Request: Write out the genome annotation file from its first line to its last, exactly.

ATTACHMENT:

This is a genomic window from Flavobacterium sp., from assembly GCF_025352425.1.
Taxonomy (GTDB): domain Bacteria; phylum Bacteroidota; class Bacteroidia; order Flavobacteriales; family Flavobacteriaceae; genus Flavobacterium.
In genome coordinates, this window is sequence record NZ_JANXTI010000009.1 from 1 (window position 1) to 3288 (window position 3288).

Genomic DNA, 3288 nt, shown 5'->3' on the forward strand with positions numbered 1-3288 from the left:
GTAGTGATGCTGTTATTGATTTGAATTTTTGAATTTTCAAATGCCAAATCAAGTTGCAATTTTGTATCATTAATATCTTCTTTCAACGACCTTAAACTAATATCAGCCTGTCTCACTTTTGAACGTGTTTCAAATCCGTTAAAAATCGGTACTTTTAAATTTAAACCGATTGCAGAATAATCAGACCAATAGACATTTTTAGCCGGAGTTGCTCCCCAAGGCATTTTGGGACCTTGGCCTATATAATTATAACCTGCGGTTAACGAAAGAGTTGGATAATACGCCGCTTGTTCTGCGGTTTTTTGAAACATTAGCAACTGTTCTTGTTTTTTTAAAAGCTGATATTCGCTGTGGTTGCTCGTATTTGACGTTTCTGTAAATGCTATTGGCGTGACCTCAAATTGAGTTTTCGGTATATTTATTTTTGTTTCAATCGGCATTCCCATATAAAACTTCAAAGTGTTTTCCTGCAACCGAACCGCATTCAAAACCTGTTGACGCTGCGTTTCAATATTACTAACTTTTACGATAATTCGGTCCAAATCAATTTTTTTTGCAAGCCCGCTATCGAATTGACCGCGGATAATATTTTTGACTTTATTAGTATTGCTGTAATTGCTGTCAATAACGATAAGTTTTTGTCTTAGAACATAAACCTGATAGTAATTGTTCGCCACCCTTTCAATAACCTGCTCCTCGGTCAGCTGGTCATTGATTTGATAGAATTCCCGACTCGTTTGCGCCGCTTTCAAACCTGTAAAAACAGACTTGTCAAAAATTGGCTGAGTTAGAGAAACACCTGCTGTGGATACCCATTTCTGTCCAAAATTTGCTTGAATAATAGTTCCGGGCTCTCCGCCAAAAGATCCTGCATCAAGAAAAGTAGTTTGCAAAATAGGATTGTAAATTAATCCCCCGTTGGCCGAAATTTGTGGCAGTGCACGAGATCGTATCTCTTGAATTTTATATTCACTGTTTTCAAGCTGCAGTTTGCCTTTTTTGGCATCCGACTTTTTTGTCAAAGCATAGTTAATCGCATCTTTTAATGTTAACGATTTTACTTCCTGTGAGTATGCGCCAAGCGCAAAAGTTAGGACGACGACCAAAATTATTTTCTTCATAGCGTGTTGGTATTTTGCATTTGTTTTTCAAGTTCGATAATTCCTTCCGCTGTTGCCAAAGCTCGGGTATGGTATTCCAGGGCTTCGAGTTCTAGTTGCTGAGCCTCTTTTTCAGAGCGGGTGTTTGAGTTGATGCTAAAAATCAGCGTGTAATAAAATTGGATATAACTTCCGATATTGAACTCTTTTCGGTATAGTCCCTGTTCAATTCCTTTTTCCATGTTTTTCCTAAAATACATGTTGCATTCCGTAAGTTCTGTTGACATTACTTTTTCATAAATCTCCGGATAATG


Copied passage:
This is a genomic window from Flavobacterium sp., from assembly GCF_025352425.1.
Taxonomy (GTDB): domain Bacteria; phylum Bacteroidota; class Bacteroidia; order Flavobacteriales; family Flavobacteriaceae; genus Flavobacterium.
In genome coordinates, this window is sequence record NZ_JANXTI010000009.1 from 1 (window position 1) to 3288 (window position 3288).

Genomic DNA, 3288 nt, shown 5'->3' on the forward strand with positions numbered 1-3288 from the left:
GTAGTGATGCTGTTATTGATTTGAATTTTTGAATTTTCAAATGCCAAATCAAGTTGCAATTTTGTATCATTAATATCTTCTTTCAACGACCTTAAACTAATATCAGCCTGTCTCACTTTTGAACGTGTTTCAAATCCGTTAAAAATCGGTACTTTTAAATTTAAACCGATTGCAGAATAATCAGACCAATAGACATTTTTAGCCGGAGTTGCTCCCCAAGGCATTTTGGGACCTTGGCCTATATAATTATAACCTGCGGTTAACGAAAGAGTTGGATAATACGCCGCTTGTTCTGCGGTTTTTTGAAACATTAGCAACTGTTCTTGTTTTTTTAAAAGCTGATATTCGCTGTGGTTGCTCGTATTTGACGTTTCTGTAAATGCTATTGGCGTGACCTCAAATTGAGTTTTCGGTATATTTATTTTTGTTTCAATCGGCATTCCCATATAAAACTTCAAAGTGTTTTCCTGCAACCGAACCGCATTCAAAACCTGTTGACGCTGCGTTTCAATATTACTAACTTTTACGATAATTCGGTCCAAATCAATTTTTTTTGCAAGCCCGCTATCGAATTGACCGCGGATAATATTTTTGACTTTATTAGTATTGCTGTAATTGCTGTCAATAACGATAAGTTTTTGTCTTAGAACATAAACCTGATAGTAATTGTTCGCCACCCTTTCAATAACCTGCTCCTCGGTCAGCTGGTCATTGATTTGATAGAATTCCCGACTCGTTTGCGCCGCTTTCAAACCTGTAAAAACAGACTTGTCAAAAATTGGCTGAGTTAGAGAAACACCTGCTGTGGATACCCATTTCTGTCCAAAATTTGCTTGAATAATAGTTCCGGGCTCTCCGCCAAAAGATCCTGCATCAAGAAAAGTAGTTTGCAAAATAGGATTGTAAATTAATCCCCCGTTGGCCGAAATTTGTGGCAGTGCACGAGATCGTATCTCTTGAATTTTATATTCACTGTTTTCAAGCTGCAGTTTGCCTTTTTTGGCATCCGACTTTTTTGTCAAAGCATAGTTAATCGCATCTTTTAATGTTAACGATTTTACTTCCTGTGAGTATGCGCCAAGCGCAAAAGTTAGGACGACGACCAAAATTATTTTCTTCATAGCGTGTTGGTATTTTGCATTTGTTTTTCAAGTTCGATAATTCCTTCCGCTGTTGCCAAAGCTCGGGTATGGTATTCCAGGGCTTCGAGTTCTAGTTGCTGAGCCTCTTTTTCAGAGCGGGTGTTTGAGTTGATGCTAAAAATCAGCGTGTAATAAAATTGGATATAACTTCCGATATTGAACTCTTTTCGGTATAGTCCCTGTTCAATTCCTTTTTCCATGTTTTTCCTAAAATACATGTTGCATTCCGTAAGTTCTGTTGACATTACTTTTTCATAAATCTCCGGATAATG